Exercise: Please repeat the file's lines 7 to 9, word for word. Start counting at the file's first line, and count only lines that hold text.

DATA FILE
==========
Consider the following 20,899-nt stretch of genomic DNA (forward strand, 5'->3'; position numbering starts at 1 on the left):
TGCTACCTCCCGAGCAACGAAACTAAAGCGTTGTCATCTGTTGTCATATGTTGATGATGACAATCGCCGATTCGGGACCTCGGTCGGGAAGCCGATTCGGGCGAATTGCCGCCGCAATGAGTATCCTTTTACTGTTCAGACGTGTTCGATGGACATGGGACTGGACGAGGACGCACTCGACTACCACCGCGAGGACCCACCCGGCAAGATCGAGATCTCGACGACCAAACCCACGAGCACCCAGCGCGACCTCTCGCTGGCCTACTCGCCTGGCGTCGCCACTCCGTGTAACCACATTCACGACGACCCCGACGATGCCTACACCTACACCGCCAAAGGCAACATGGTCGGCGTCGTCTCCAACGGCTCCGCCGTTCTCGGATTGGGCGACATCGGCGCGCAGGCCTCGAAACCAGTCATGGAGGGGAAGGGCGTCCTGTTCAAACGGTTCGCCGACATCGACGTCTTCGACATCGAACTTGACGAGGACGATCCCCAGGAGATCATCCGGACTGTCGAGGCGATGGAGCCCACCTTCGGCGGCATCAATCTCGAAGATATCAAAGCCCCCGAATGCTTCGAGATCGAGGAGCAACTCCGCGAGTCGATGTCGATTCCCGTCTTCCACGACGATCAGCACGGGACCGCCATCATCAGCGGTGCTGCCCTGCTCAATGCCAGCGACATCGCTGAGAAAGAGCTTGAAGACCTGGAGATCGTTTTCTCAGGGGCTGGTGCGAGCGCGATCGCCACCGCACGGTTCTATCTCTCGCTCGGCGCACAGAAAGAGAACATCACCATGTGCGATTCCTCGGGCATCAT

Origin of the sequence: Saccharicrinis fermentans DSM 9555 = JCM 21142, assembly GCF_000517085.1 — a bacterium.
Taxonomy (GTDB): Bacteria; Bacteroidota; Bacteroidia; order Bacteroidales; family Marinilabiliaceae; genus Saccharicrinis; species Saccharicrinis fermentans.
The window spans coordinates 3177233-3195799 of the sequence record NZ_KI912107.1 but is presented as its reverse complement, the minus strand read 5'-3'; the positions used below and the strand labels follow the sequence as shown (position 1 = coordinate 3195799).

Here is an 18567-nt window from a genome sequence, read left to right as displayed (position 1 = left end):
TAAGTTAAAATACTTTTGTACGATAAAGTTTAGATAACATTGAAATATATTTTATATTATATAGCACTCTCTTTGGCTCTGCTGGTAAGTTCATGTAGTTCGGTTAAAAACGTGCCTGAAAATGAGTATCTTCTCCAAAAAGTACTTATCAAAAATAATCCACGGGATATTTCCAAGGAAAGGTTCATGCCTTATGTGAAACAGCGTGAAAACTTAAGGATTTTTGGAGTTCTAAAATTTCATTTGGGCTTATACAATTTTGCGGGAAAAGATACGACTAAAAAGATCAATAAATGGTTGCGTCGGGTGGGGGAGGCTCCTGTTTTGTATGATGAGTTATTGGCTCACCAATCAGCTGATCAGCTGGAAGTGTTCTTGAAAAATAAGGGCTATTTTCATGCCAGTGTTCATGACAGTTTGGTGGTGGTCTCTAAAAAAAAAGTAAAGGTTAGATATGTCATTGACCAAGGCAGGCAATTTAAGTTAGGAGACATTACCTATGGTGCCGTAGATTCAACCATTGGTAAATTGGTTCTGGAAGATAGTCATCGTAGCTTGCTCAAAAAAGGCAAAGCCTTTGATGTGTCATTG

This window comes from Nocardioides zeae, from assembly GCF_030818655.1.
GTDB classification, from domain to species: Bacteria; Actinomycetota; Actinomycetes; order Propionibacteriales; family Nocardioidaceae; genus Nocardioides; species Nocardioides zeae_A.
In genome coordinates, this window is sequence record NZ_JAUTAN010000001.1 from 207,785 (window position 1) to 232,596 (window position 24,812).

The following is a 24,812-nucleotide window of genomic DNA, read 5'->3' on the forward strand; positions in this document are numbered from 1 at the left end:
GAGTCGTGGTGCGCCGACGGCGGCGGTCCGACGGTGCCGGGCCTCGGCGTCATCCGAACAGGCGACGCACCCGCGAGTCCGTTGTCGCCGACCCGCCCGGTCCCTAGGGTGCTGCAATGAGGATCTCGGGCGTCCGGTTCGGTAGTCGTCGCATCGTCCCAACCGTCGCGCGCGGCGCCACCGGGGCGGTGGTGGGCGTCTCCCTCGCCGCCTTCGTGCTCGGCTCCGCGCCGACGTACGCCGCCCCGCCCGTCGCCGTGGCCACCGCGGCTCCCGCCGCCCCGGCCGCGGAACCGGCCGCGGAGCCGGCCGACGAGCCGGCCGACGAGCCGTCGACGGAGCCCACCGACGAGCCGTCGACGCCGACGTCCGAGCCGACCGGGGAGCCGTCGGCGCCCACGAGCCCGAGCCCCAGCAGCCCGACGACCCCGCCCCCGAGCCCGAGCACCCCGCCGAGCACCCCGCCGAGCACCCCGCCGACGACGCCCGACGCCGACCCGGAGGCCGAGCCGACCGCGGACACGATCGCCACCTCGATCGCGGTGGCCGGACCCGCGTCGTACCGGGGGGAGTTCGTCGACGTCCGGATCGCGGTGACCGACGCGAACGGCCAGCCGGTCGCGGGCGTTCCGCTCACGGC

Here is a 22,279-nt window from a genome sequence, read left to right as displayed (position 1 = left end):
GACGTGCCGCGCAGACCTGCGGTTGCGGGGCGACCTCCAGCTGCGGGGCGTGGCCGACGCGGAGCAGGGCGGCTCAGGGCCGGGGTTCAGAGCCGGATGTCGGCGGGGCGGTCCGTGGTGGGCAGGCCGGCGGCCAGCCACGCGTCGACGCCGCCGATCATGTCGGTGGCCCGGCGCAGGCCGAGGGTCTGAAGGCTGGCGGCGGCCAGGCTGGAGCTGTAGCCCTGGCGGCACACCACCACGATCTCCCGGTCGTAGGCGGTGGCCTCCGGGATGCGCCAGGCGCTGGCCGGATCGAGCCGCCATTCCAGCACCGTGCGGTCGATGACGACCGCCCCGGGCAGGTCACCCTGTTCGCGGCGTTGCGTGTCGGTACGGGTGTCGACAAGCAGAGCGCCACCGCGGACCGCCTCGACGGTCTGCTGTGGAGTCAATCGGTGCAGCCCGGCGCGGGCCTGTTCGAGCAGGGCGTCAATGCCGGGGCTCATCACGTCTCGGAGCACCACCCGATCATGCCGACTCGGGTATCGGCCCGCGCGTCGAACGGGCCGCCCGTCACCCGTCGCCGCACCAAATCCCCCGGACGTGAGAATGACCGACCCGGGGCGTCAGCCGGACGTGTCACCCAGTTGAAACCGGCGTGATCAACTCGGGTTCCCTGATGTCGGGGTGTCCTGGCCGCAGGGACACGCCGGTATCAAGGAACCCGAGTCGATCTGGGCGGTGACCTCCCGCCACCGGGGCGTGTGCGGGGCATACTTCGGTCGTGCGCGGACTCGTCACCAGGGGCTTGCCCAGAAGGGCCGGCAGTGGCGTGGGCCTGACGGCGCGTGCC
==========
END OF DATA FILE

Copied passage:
TAAGTTAAAATACTTTTGTACGATAAAGTTTAGATAACATTGAAATATATTTTATATTATATAGCACTCTCTTTGGCTCTGCTGGTAAGTTCATGTAGTTCGGTTAAAAACGTGCCTGAAAATGAGTATCTTCTCCAAAAAGTACTTATCAAAAATAATCCACGGGATATTTCCAAGGAAAGGTTCATGCCTTATGTGAAACAGCGTGAAAACTTAAGGATTTTTGGAGTTCTAAAATTTCATTTGGGCTTATACAATTTTGCGGGAAAAGATACGACTAAAAAGATCAATAAATGGTTGCGTCGGGTGGGGGAGGCTCCTGTTTTGTATGATGAGTTATTGGCTCACCAATCAGCTGATCAGCTGGAAGTGTTCTTGAAAAATAAGGGCTATTTTCATGCCAGTGTTCATGACAGTTTGGTGGTGGTCTCTAAAAAAAAAGTAAAGGTTAGATATGTCATTGACCAAGGCAGGCAATTTAAGTTAGGAGACATTACCTATGGTGCCGTAGATTCAACCATTGGTAAATTGGTTCTGGAAGATAGTCATCGTAGCTTGCTCAAAAAAGGCAAAGCCTTTGATGTGTCATTG

This window comes from Nocardioides zeae, from assembly GCF_030818655.1.
GTDB classification, from domain to species: Bacteria; Actinomycetota; Actinomycetes; order Propionibacteriales; family Nocardioidaceae; genus Nocardioides; species Nocardioides zeae_A.